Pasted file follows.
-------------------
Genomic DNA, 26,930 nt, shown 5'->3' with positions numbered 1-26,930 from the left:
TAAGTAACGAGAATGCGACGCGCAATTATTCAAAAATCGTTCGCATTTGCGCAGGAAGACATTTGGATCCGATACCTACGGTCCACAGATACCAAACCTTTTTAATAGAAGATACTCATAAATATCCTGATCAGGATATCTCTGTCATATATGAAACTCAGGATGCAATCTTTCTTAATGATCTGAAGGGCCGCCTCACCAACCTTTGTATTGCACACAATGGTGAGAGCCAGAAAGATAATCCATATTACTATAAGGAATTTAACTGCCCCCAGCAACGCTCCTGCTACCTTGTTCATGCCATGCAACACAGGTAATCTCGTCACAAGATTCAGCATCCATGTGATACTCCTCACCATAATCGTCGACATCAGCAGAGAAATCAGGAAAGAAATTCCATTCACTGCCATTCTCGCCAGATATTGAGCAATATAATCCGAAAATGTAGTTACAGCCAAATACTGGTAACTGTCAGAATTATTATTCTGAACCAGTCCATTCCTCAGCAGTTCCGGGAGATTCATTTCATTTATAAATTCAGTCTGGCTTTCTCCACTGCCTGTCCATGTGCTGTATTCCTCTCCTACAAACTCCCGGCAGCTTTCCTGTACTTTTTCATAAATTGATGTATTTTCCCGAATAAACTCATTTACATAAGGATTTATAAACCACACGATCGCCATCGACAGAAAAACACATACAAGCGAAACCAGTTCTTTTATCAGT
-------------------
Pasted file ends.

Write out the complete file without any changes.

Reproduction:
Genomic DNA, 26,930 nt, shown 5'->3' with positions numbered 1-26,930 from the left:
TAAGTAACGAGAATGCGACGCGCAATTATTCAAAAATCGTTCGCATTTGCGCAGGAAGACATTTGGATCCGATACCTACGGTCCACAGATACCAAACCTTTTTAATAGAAGATACTCATAAATATCCTGATCAGGATATCTCTGTCATATATGAAACTCAGGATGCAATCTTTCTTAATGATCTGAAGGGCCGCCTCACCAACCTTTGTATTGCACACAATGGTGAGAGCCAGAAAGATAATCCATATTACTATAAGGAATTTAACTGCCCCCAGCAACGCTCCTGCTACCTTGTTCATGCCATGCAACACAGGTAATCTCGTCACAAGATTCAGCATCCATGTGATACTCCTCACCATAATCGTCGACATCAGCAGAGAAATCAGGAAAGAAATTCCATTCACTGCCATTCTCGCCAGATATTGAGCAATATAATCCGAAAATGTAGTTACAGCCAAATACTGGTAACTGTCAGAATTATTATTCTGAACCAGTCCATTCCTCAGCAGTTCCGGGAGATTCATTTCATTTATAAATTCAGTCTGGCTTTCTCCACTGCCTGTCCATGTGCTGTATTCCTCTCCTACAAACTCCCGGCAGCTTTCCTGTACTTTTTCATAAATTGATGTATTTTCCCGAATAAACTCATTTACATAAGGATTTATAAACCACACGATCGCCATCGACAGAAAAACACATACAAGCGAAACCAGTTCTTTTATCAGT